In the media aftermath of that appearance, acting Interior Minister Ahmad Fatfat publicly declared that – contrary to several reports that the group, which is registered as a non-governmental organization in Canada, would be able to attain similar registration in Lebanon – he had never given Helem a registration number. Already, several months earlier, a member of Beirut’s municipal council had lodged a complaint against the organization, “accusing it of endangering society and public morality and of trying to impose Western values,” according to the June 9 letter. An investigation into the charges, the letter noted, was dropped due to lack of evidence.

The backlash was to be expected, says Azzi, given how the group’s profile has risen since it was founded three years ago. But it still sent a chill down the collective spine of Helem’s 30-odd active members, making them wary of what Moumneh calls “over-exposure.” It was in response, she says, that they adopted this less political platform for the near term.

“[It is] a sword on your neck, basically,” says Ghassan Makaram, the co-chair of Helem’s legal committee. “It’s something you are always afraid of, that the state will take legal recourse if you are lifting your head too high in terms of events, being too public, asking for too much … We have to be careful.”

Anyway, says Makaram, the group’s efforts to head off harmful changes to the penal code had not amounted to much in recent months. A coalition of civil society groups, including a close ally of Helem’s, the now-defunct group Hureeya Khasa, successfully beat back one such attempt in 2003.

Included in the reforms these groups rallied against was a proposed expansion of Lebanon’s ban on “unnatural intercourse” to prohibit all “unnatural relations” – wording that Helem members say would be subject to dangerous leeway in interpretation. After the new law was abandoned, says Makaram, two representatives from civil society groups were given seats on the Parliamentary sub-committee in charge of future reforms. But until a new slate of reforms is proposed, he adds, civil rights advocates like Helem are playing “a waiting game.”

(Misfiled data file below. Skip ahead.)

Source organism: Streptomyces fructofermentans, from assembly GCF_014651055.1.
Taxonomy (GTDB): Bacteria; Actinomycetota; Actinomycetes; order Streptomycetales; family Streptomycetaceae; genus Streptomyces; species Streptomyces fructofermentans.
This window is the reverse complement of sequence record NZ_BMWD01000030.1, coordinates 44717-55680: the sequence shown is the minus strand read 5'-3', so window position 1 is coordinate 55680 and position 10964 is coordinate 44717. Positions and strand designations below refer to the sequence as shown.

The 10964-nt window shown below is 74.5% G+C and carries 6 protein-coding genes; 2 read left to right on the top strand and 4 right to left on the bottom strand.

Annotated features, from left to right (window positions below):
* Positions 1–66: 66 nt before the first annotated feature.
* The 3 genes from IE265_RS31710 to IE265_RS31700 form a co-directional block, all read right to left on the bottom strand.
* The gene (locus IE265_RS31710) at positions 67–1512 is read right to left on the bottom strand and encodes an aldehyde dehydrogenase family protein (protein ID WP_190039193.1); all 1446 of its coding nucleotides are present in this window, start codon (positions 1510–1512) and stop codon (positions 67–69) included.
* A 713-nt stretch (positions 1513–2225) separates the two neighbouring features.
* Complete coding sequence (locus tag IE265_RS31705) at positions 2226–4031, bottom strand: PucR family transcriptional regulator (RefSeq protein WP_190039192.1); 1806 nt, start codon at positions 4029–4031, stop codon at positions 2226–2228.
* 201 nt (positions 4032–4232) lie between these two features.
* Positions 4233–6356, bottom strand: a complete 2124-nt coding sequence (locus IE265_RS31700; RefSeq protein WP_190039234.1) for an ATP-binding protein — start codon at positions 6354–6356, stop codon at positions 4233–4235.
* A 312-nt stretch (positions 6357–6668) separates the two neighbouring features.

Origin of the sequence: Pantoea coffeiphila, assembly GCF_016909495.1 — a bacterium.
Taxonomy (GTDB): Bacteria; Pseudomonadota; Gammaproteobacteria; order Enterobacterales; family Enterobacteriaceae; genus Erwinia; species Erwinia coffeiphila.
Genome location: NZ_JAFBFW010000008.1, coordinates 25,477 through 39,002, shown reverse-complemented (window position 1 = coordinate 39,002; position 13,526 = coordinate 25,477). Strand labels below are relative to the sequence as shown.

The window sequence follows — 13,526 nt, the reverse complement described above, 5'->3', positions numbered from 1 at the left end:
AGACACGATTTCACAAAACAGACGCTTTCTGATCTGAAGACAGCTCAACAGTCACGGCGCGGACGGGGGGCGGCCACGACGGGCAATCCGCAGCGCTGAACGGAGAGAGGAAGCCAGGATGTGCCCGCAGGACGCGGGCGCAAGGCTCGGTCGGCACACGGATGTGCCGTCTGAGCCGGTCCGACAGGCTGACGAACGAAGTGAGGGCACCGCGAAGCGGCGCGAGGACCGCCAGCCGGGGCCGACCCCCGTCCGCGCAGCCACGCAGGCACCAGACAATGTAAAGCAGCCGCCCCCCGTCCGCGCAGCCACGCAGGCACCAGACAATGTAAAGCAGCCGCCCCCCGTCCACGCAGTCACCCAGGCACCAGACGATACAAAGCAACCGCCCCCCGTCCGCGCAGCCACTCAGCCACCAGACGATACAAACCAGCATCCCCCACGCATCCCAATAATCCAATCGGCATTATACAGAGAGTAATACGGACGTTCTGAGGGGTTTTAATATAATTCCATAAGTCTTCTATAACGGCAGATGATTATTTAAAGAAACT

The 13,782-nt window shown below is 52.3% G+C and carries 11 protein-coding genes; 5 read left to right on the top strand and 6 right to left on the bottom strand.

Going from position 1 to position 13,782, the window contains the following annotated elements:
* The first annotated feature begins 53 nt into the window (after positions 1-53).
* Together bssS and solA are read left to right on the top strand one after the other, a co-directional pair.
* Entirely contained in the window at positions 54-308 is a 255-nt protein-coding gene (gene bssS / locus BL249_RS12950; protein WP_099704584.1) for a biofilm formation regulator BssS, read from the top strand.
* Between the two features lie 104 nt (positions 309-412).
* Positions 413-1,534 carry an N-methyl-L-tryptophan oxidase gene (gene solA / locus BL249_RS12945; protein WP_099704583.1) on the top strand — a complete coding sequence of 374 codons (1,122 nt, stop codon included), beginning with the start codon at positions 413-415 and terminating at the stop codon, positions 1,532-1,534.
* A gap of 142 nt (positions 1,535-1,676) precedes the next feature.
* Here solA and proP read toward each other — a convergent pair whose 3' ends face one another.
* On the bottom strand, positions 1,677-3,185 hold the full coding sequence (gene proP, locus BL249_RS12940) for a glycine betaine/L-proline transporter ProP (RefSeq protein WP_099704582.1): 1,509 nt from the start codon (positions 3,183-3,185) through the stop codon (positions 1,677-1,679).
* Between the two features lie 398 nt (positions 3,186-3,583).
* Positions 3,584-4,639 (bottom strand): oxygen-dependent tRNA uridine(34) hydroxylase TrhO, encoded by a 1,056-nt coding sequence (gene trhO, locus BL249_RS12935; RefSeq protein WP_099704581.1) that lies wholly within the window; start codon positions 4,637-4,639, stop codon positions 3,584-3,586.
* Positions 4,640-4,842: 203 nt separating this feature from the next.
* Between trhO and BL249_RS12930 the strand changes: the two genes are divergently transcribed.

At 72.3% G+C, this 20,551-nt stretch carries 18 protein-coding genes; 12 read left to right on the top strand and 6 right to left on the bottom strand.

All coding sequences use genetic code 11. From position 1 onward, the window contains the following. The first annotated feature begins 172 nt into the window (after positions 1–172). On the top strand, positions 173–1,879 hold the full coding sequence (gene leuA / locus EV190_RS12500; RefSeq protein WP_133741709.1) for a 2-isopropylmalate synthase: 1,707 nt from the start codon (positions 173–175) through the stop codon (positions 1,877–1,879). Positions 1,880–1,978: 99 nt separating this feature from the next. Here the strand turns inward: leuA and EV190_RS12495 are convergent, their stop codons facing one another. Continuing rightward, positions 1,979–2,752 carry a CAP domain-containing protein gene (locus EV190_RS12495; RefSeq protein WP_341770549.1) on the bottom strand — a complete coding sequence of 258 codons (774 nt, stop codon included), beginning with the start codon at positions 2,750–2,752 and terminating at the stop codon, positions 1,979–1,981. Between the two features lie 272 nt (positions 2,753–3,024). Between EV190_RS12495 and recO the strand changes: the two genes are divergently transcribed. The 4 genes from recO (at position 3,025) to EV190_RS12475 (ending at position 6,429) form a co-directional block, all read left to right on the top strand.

Still, the Parliament’s acceptance of any input from civil society at all has given Helem’s leaders reason to hope. According to Azzi and others, one of Helem’s great assets is the wide support it has among other civil society organizations. And besides, they agree, when it comes to advocacy, it is important to stay in tune with the times.

“For us, it’s quite important to convince society and not just [work] through a direct lobbying campaign against the government,” says Makaram. Bringing the issue to a head too early, he explained, could backfire on the group – as it did on advocates of civil marriage in the 1990s.

With that in mind, Helem’s leaders say they plan to continue long-term awareness-raising activities, giving presentations to university students and other groups, as well as publishing books and short pamphlets.

Yet pending a sea change in Lebanon’s political climate, the organization will remain more a service provider than an advocate, at least for now.

“At a certain point, our strategy was more about media – to get credibility. Now that we’ve got that, it’s time to focus more on services,” says Azzi.

After all, he adds, when it comes to providing services for Lebanon’s gay and lesbian population, “there is a lot of work to be done.”


Bads news about Gays in Lebanon.I support you and Helem too.
I live outside.
Good luck.

Comment by samer — January 25th, 2007 @ 7:12 AM

I support all gays in lebanon
Good luck all. i wish that i can speak loudly in lebanon but i can’t

Comment by Saad el Jamal — September 17th, 2007 @ 7:28 AM

I think that all of you people should leave in peace all the gay and lesbian people, even that I’m straight I don’t think it’s fair for those people to be suffering as they do.

Comment by Nate Wolf — January 11th, 2010 @ 1:39 PM